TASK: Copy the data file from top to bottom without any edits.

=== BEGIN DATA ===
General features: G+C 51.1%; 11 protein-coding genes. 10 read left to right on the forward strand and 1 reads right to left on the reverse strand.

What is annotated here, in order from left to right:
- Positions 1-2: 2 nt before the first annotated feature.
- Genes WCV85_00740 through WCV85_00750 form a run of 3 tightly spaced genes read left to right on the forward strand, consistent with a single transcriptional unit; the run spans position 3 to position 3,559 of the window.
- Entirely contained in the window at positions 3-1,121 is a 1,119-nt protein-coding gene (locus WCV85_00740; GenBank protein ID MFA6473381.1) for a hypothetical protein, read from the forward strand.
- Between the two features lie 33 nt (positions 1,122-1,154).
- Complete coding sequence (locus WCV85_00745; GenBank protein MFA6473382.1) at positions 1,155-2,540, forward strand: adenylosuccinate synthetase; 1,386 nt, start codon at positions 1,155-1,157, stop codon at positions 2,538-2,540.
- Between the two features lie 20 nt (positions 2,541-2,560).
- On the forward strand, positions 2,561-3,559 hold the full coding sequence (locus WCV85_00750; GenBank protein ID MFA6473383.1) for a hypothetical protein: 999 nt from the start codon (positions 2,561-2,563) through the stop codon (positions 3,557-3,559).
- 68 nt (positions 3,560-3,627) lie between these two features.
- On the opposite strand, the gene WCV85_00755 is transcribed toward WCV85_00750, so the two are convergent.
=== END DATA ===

General features: G+C 51.1%; 11 protein-coding genes. 10 read left to right on the forward strand and 1 reads right to left on the reverse strand.

What is annotated here, in order from left to right:
- Positions 1-2: 2 nt before the first annotated feature.
- Genes WCV85_00740 through WCV85_00750 form a run of 3 tightly spaced genes read left to right on the forward strand, consistent with a single transcriptional unit; the run spans position 3 to position 3,559 of the window.
- Entirely contained in the window at positions 3-1,121 is a 1,119-nt protein-coding gene (locus WCV85_00740; GenBank protein ID MFA6473381.1) for a hypothetical protein, read from the forward strand.
- Between the two features lie 33 nt (positions 1,122-1,154).
- Complete coding sequence (locus WCV85_00745; GenBank protein MFA6473382.1) at positions 1,155-2,540, forward strand: adenylosuccinate synthetase; 1,386 nt, start codon at positions 1,155-1,157, stop codon at positions 2,538-2,540.
- Between the two features lie 20 nt (positions 2,541-2,560).
- On the forward strand, positions 2,561-3,559 hold the full coding sequence (locus WCV85_00750; GenBank protein ID MFA6473383.1) for a hypothetical protein: 999 nt from the start codon (positions 2,561-2,563) through the stop codon (positions 3,557-3,559).
- 68 nt (positions 3,560-3,627) lie between these two features.
- On the opposite strand, the gene WCV85_00755 is transcribed toward WCV85_00750, so the two are convergent.